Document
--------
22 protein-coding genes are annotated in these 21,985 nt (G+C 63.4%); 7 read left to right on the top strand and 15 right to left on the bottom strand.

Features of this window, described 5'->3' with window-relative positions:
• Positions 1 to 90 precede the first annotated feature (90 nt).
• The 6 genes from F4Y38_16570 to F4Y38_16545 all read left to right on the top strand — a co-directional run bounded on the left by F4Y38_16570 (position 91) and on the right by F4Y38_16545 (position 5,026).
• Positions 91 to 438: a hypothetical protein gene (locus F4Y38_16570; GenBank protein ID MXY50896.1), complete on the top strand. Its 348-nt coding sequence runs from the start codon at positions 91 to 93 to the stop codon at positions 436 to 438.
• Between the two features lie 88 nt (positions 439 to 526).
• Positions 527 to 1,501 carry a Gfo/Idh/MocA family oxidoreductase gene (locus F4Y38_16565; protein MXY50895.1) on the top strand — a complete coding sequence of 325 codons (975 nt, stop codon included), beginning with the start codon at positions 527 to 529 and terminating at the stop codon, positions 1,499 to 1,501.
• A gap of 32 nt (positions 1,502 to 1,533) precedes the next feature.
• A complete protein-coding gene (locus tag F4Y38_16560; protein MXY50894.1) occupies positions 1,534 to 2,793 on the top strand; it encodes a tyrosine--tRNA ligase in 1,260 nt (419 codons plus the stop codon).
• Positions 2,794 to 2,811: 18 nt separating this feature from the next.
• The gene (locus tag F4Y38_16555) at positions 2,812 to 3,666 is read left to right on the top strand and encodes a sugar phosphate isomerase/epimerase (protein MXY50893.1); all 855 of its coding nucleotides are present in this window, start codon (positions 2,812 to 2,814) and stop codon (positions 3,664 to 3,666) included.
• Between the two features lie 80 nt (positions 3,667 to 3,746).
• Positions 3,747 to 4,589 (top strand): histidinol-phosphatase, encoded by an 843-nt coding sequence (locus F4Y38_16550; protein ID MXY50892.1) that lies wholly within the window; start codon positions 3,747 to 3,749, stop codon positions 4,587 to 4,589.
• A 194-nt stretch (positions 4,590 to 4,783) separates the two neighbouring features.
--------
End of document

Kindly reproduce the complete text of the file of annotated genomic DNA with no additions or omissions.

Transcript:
22 protein-coding genes are annotated in these 21,985 nt (G+C 63.4%); 7 read left to right on the top strand and 15 right to left on the bottom strand.

Features of this window, described 5'->3' with window-relative positions:
• Positions 1 to 90 precede the first annotated feature (90 nt).
• The 6 genes from F4Y38_16570 to F4Y38_16545 all read left to right on the top strand — a co-directional run bounded on the left by F4Y38_16570 (position 91) and on the right by F4Y38_16545 (position 5,026).
• Positions 91 to 438: a hypothetical protein gene (locus F4Y38_16570; GenBank protein ID MXY50896.1), complete on the top strand. Its 348-nt coding sequence runs from the start codon at positions 91 to 93 to the stop codon at positions 436 to 438.
• Between the two features lie 88 nt (positions 439 to 526).
• Positions 527 to 1,501 carry a Gfo/Idh/MocA family oxidoreductase gene (locus F4Y38_16565; protein MXY50895.1) on the top strand — a complete coding sequence of 325 codons (975 nt, stop codon included), beginning with the start codon at positions 527 to 529 and terminating at the stop codon, positions 1,499 to 1,501.
• A gap of 32 nt (positions 1,502 to 1,533) precedes the next feature.
• A complete protein-coding gene (locus tag F4Y38_16560; protein MXY50894.1) occupies positions 1,534 to 2,793 on the top strand; it encodes a tyrosine--tRNA ligase in 1,260 nt (419 codons plus the stop codon).
• Positions 2,794 to 2,811: 18 nt separating this feature from the next.
• The gene (locus tag F4Y38_16555) at positions 2,812 to 3,666 is read left to right on the top strand and encodes a sugar phosphate isomerase/epimerase (protein MXY50893.1); all 855 of its coding nucleotides are present in this window, start codon (positions 2,812 to 2,814) and stop codon (positions 3,664 to 3,666) included.
• Between the two features lie 80 nt (positions 3,667 to 3,746).
• Positions 3,747 to 4,589 (top strand): histidinol-phosphatase, encoded by an 843-nt coding sequence (locus F4Y38_16550; protein ID MXY50892.1) that lies wholly within the window; start codon positions 3,747 to 3,749, stop codon positions 4,587 to 4,589.
• A 194-nt stretch (positions 4,590 to 4,783) separates the two neighbouring features.